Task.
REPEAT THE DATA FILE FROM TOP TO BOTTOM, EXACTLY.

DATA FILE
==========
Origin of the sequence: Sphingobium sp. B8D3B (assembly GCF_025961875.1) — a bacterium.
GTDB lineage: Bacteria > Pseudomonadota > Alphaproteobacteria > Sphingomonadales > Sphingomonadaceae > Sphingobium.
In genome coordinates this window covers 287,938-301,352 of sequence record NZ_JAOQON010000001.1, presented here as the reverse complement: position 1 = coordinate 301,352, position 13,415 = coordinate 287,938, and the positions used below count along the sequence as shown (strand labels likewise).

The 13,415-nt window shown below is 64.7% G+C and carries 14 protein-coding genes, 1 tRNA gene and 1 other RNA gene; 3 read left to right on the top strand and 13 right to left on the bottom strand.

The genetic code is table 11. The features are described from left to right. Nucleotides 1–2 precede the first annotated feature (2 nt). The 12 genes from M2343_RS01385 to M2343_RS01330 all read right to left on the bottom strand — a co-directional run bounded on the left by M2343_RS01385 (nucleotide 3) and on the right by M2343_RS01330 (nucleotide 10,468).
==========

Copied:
Origin of the sequence: Sphingobium sp. B8D3B (assembly GCF_025961875.1) — a bacterium.
GTDB lineage: Bacteria > Pseudomonadota > Alphaproteobacteria > Sphingomonadales > Sphingomonadaceae > Sphingobium.
In genome coordinates this window covers 287,938-301,352 of sequence record NZ_JAOQON010000001.1, presented here as the reverse complement: position 1 = coordinate 301,352, position 13,415 = coordinate 287,938, and the positions used below count along the sequence as shown (strand labels likewise).

The 13,415-nt window shown below is 64.7% G+C and carries 14 protein-coding genes, 1 tRNA gene and 1 other RNA gene; 3 read left to right on the top strand and 13 right to left on the bottom strand.

The genetic code is table 11. The features are described from left to right. Nucleotides 1–2 precede the first annotated feature (2 nt). The 12 genes from M2343_RS01385 to M2343_RS01330 all read right to left on the bottom strand — a co-directional run bounded on the left by M2343_RS01385 (nucleotide 3) and on the right by M2343_RS01330 (nucleotide 10,468).